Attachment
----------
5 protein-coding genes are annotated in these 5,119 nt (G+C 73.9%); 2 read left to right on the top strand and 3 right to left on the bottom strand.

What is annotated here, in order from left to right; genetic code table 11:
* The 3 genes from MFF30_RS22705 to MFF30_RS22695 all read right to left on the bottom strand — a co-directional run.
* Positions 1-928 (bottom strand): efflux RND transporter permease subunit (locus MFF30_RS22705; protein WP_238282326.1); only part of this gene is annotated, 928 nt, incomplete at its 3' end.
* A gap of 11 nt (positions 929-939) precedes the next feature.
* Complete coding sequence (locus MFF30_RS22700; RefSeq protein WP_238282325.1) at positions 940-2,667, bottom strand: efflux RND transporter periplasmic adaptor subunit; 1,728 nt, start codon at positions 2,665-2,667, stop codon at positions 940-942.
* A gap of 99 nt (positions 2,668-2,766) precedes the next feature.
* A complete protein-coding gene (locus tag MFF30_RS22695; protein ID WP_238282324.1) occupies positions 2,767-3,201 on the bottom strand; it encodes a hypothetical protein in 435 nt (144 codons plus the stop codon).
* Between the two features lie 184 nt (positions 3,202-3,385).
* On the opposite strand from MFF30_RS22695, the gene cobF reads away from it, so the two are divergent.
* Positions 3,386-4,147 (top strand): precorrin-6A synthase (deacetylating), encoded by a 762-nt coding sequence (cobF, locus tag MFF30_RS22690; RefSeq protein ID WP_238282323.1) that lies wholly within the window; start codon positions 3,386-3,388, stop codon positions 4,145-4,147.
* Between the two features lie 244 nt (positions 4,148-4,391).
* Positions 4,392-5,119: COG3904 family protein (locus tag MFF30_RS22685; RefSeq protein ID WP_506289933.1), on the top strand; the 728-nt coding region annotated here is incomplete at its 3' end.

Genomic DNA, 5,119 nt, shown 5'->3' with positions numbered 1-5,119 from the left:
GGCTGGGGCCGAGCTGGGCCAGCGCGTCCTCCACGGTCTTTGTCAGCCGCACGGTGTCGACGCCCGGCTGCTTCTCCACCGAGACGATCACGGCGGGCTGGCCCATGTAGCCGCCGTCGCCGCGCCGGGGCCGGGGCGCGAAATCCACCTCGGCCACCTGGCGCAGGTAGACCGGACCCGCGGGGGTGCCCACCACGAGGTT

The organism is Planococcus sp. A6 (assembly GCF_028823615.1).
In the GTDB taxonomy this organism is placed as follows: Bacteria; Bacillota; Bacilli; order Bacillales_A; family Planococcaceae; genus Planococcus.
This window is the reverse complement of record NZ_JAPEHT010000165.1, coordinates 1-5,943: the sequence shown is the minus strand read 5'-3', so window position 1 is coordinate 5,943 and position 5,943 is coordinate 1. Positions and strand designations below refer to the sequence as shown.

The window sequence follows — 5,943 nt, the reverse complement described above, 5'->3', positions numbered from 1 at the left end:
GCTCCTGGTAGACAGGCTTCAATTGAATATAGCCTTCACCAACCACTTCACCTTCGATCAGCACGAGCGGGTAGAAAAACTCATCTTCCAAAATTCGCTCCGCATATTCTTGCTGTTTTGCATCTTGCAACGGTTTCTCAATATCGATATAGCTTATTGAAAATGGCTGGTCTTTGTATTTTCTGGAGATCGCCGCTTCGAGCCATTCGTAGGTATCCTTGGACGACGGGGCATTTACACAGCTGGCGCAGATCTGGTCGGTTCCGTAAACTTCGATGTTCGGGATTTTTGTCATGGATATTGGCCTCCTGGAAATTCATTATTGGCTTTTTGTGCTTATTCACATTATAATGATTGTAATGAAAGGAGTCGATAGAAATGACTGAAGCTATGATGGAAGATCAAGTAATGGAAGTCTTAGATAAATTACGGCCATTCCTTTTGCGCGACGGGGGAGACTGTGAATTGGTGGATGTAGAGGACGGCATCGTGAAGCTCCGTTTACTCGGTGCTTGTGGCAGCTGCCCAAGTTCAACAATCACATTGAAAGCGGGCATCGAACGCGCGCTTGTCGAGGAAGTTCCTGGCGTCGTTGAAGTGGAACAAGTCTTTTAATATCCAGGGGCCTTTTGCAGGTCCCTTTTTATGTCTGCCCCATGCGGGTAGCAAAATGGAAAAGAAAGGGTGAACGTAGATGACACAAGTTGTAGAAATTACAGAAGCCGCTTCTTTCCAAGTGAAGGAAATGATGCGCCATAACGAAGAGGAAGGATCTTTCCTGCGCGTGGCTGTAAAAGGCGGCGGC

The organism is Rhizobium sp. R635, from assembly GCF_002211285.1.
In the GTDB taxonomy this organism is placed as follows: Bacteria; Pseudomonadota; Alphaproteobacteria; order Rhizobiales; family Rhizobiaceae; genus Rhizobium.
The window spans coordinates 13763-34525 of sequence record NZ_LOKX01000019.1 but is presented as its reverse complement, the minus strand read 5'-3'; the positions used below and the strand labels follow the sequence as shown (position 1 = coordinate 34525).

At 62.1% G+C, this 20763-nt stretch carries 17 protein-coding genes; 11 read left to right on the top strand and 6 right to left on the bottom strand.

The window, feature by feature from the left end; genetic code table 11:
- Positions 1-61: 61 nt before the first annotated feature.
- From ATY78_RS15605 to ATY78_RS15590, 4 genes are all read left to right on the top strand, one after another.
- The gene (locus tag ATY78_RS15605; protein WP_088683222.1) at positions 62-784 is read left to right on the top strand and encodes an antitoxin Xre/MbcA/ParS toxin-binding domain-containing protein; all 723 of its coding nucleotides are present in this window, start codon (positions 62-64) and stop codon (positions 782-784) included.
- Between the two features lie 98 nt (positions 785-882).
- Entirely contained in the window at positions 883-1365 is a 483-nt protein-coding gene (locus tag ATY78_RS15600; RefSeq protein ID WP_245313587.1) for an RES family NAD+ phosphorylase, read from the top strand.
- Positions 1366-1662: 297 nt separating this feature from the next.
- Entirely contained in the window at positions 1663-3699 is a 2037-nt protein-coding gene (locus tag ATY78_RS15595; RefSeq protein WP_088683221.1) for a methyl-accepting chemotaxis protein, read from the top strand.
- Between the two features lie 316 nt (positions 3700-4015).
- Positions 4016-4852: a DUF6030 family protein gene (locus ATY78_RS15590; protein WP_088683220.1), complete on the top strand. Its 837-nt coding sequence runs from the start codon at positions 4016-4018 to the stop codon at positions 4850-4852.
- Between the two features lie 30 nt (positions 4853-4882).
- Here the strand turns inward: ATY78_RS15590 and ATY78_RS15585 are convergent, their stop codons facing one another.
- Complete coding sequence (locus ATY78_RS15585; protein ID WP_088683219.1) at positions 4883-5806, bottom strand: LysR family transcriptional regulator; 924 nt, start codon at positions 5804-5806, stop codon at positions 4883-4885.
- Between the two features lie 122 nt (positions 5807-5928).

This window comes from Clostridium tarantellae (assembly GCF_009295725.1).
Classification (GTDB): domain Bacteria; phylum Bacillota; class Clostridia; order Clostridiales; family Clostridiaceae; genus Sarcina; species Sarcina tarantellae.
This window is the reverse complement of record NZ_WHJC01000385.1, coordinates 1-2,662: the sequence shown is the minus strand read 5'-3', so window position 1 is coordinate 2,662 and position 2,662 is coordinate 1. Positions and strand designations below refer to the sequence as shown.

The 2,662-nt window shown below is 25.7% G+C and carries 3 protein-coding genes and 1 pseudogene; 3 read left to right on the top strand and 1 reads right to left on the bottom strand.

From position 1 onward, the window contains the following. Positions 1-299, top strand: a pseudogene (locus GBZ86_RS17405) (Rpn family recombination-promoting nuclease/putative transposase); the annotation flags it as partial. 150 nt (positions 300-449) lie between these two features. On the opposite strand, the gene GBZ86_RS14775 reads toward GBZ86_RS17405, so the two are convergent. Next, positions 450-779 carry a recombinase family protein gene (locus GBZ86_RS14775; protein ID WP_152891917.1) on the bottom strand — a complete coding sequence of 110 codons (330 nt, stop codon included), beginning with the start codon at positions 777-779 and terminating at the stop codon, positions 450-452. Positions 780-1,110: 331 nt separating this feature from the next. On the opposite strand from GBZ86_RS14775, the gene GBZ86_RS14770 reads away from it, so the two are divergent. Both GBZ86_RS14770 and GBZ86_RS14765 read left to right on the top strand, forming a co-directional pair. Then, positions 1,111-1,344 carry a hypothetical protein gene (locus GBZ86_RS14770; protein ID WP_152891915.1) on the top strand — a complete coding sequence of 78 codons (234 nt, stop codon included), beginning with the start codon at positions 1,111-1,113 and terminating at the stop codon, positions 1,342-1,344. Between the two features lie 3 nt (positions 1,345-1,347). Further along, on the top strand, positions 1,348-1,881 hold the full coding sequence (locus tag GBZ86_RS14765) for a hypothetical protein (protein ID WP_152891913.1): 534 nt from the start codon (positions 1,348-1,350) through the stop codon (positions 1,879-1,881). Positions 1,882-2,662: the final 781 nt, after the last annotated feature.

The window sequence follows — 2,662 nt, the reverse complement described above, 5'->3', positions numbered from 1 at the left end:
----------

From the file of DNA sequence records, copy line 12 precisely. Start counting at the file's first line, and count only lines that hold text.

* Between the two features lie 244 nt (positions 4,148-4,391).